Kevin Ayers
Joy Of A Toy


Does anybody remember Kevin Ayers - or has ever heard of him? I really believe that - with the exception of those who are heavily into the (so-called) "Canterbury School" - not too many will, if any. Not a radical innovator, more like a really good craftsman; a musician who was maybe not fuelled by ambitions that were burning and deep enough for him to be really successful - and one who often appeared to be pretty ambivalent about them, too. But Kevin Ayers is without a doubt a part of the music of that period. Which could be considered as a judgment of a purely historical value - and so just a pastime for those who don't have much curiosity for what's currently on offer on the market - save for the fact that in those days, after listening to King Crimson, Henry Cow, Gong, Charles Mingus, Frank Zappa, Anthony Braxton, Hatfield And The North and Faust there was always somebody who proposed to listen to a Kevin Ayers album. Which obviously meant that his records did not suffer too much in this heavy company.
A singer/songwriter and guitar player of simple means which produced deep results, a former member of Soft Machine (listen to the group's album of the same name from 1968, their first), Kevin Ayers is mostly remembered thanks to his first four albums: Joy Of A Toy (1969), his fresh and extremely communicative debut; the more complex - and darker - Shooting At The Moon (1970), in the company of musical misfits Lol Coxill on saxophone and David Bedford on piano; Whatevershebringswesing (1972), which many regard as his most mature work; and the easier-on-the-ears and on the surface light-hearted (but more than a little bit depressed) Bananamour (1973). Not universally recommended are the stylistic schizophrenic album (starting with the title) The Confessions Of Dr Dream And Other Stories ('74), which came out roughly at the same time of the star parade (Brian Eno, John Cale, Nico) later released as June 1, 1974; and the album titled Rainbow Takeway (from 1978), which saw the contribution of former Slapp Happy Anthony Moore; but both really deserve a listen.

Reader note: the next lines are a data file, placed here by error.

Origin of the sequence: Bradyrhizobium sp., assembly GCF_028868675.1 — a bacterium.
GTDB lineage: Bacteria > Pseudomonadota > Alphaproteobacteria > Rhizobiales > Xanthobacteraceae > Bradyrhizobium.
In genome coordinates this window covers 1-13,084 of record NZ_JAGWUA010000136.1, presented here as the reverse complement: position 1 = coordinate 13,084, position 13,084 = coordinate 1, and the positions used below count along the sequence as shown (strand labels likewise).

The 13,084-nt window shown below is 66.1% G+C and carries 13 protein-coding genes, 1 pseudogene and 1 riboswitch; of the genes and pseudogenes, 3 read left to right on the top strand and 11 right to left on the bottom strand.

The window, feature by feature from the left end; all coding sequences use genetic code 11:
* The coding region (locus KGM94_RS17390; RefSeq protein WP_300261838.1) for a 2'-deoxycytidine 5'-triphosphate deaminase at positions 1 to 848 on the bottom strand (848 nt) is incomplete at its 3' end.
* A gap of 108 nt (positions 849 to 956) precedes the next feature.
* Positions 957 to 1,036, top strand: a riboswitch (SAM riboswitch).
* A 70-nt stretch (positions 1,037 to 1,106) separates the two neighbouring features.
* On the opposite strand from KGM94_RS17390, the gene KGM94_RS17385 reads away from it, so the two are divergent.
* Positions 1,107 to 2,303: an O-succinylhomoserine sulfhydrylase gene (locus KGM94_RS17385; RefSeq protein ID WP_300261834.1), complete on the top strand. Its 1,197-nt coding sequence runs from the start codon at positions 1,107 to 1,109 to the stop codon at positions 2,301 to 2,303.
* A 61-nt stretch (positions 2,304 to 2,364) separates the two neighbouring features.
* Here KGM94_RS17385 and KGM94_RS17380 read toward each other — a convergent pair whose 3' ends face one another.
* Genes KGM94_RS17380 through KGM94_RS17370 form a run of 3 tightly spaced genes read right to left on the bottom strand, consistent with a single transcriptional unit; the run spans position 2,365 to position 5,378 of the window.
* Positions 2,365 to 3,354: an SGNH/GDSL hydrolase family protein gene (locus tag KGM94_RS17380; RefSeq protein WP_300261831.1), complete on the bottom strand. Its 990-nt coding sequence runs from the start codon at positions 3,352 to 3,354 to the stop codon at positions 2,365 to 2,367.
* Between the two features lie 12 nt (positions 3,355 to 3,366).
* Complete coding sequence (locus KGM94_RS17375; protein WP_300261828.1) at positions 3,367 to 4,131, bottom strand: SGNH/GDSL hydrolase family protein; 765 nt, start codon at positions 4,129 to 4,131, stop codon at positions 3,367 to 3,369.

Joy Of A Toy is the serene, highly communicative first record which can be the perfect introduction to Kevin Ayers's universe. The contrast is immediately apparent - between the joyous (but listen to the shades in the arrangement) Joy Of A Toy Continued and the melancholy of Town Feeling, the communicative verve of The Claretta Rag and the contemplative Girl On A Swing. While Song For Insane Times - which originally closed side one - is enriched by the unmistakable performances of Soft Machine as a whole and immediately makes the list of the best songs penned by Ayers.
It's quite easy to see behind this record the lysergic London of the late 1960s: the "power to the imagination" phase, the musical experimentation, the happenings at the UFO club: Jimi Hendrix, The Incredible String Band, Syd Barrett's Pink Floyd, Traffic, The Third Ear Band, AMM. But it won't be right to forget about highly influential albums by Donovan such as Sunshine Superman (1966), Mellow Yellow (1967) and Hurdy Gurdy Man (1968), both for the sheer internal variety of the records and for the bizarre arrangements by John Cameron - a lesson that pianist and arranger David Bedford had in mind when working on Joy Of A Toy. So, there are the usual instruments, plus melodica, trombone, flute, piccolo, oboe and kazoo - besides those psychedelic backwards tapes and the incredibly beautiful - and highly distinctive - organ parts played by Mike Ratledge.
Nice pictures, fine liner notes which are quite useful to learn more about this chapter of the story. I can only lament the absence of the full musical credits: only oboe player Paul Minns (listen to the arrangement of the Ayers classic The Lady Rachel side by side with the things played by The Third Ear Band on the shorter tracks of the soundtrack to the movie Machbeth from 1972) is added to the list of credits from the original LP but it's vox populi that both Jeff Clyne (on double bass) and Paul Buckmaster (on cello) played on the album. Only two song lyrics are reproduced (but there's always the Web). The digital mastering is very good - it's not harsh and it enhances the instrumental and vocal performances.
The bonus tracks are not too bad, either: Soon Soon Soon and a heavier orchestral version of The Lady Rachel come to us from the Odd Ditties anthology (1976); while Singing A Song In The Morning is a happy 1970 single. The unreleased tracks are not too harmful - and one of them presents Syd Barret playing guitar.

Beppe Colli

© Beppe Colli 2003 | Nov. 10, 2003